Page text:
Banks sold more than $25 billion in nonproprietary mutual funds last year, nearly a quarter of which was in equity funds.
Those are the key findings of a study conducted for the Bank Securities Association by Strategic Insight, a New York consulting firm.
Strategic Insight drew its conclusions from a survey of 20 mutual fund companies, which reported $19.5 billion in sales through banks. The firm reached the $25 billion sales figure by extrapolation, on the assumption that the companies surveyed account for three-quarters of sales of nonbank funds through banks.
While there has been a great deal of fanfare surrounding banks introducing proprietary funds, the survey demonstrates that "outside fund sales are clearly very significant," said Avi Nachmany, a partner with Strategic Insight.
Sales of nonproprietary funds were up 28% in the year, and about 940 funds were sold through banks, the poll found.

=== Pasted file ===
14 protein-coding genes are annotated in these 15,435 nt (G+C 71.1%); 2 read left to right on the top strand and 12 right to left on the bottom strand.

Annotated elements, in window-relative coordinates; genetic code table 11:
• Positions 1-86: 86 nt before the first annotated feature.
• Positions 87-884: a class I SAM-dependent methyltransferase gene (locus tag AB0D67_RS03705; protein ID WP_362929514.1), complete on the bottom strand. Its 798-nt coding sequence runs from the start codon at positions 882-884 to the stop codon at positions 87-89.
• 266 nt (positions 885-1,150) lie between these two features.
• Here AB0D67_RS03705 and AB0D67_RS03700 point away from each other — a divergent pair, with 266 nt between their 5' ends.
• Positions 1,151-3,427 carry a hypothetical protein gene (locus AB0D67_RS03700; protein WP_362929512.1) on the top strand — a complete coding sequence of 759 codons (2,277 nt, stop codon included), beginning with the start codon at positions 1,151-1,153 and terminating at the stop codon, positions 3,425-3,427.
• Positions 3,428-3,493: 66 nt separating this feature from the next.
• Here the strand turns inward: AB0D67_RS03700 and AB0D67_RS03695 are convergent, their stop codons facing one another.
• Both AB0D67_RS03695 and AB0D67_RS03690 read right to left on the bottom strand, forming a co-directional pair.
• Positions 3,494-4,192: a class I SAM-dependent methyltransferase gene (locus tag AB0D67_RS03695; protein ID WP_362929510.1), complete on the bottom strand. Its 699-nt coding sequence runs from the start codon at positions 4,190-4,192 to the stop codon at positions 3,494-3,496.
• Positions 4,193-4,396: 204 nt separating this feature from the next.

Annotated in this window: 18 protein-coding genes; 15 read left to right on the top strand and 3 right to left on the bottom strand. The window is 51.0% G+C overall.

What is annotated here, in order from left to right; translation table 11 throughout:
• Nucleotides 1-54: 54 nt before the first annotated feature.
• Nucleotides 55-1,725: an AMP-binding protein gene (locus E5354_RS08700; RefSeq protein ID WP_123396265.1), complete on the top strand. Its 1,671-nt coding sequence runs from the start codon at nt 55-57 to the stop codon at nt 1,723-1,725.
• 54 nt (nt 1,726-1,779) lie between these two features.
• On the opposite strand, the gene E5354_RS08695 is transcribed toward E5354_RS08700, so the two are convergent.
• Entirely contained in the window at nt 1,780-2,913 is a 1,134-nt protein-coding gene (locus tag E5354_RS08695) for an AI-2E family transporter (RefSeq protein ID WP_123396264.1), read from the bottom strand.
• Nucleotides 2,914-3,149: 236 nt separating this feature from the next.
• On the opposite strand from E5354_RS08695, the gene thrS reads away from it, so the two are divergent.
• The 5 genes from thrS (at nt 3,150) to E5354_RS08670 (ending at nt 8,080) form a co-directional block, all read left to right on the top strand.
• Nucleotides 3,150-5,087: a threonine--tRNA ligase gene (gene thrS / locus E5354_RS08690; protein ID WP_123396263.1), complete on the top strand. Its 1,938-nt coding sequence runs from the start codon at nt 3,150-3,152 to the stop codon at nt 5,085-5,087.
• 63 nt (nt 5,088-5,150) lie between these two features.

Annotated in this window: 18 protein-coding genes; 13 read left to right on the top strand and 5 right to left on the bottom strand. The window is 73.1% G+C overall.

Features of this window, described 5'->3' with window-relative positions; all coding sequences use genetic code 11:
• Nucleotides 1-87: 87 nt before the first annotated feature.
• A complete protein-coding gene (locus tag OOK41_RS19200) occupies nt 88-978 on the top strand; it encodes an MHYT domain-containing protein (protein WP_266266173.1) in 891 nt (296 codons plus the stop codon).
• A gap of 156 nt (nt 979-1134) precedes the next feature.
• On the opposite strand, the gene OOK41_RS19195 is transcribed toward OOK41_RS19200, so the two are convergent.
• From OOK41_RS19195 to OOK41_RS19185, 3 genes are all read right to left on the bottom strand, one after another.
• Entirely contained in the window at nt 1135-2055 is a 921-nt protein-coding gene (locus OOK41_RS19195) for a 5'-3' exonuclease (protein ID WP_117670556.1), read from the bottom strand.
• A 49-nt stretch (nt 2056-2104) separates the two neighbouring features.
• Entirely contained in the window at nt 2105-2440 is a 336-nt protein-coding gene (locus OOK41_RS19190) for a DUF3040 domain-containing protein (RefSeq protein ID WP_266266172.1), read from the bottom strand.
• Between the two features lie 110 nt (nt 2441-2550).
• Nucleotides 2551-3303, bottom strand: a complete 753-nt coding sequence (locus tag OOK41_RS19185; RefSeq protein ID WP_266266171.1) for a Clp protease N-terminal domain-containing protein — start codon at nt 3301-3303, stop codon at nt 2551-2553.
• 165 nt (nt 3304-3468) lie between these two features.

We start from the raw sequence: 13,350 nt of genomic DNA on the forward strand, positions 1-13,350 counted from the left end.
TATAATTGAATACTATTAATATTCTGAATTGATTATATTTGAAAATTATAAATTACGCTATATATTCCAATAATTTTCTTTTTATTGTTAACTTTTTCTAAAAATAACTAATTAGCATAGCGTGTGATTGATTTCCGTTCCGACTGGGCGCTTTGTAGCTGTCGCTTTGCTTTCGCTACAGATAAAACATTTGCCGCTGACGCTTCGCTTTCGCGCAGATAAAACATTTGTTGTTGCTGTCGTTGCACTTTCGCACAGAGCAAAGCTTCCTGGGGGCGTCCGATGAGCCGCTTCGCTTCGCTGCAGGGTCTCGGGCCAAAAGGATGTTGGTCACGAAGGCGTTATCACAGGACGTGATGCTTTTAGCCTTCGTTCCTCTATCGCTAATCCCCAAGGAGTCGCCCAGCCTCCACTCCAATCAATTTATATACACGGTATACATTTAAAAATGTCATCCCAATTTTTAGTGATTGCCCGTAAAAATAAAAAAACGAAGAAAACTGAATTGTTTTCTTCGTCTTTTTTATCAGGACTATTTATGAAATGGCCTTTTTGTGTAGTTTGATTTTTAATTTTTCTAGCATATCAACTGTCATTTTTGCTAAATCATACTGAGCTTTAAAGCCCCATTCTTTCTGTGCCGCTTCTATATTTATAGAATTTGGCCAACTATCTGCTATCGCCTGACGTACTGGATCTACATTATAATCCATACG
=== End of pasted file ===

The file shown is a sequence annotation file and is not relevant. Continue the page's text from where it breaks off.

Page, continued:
Participants reported that bond funds accounted for 62% of their sales through banks, or roughly $12.1 billion. Taxable bond funds made up the bulk of these sales, approximately $7.4 billion, while tax-exempt bonds accounted for $4.7 billion.
They also reported that equity mutual funds accounted for 24% of their sales, or $4.7 billion. The figure is surprisingly large, given that bank customers are generally thought to favor low-risk investments.
"The proportion of equity business that is done in banks is not significantly lower than the industry," Mr. Nachmany said.
The survey also found that in the bank channel about two-thirds of mutual funds were sold with up-front sales loads and one-third carried back-end loads.
Fund companies increased the number of employees dedicated to bank sales last year.
"In 1993, there was a fourfold increase in the number of funds, with 40% of the top funds having 25 or more employees dedicated to bank sales," according to a statement from the association, which is based in Corte Madera, Calif.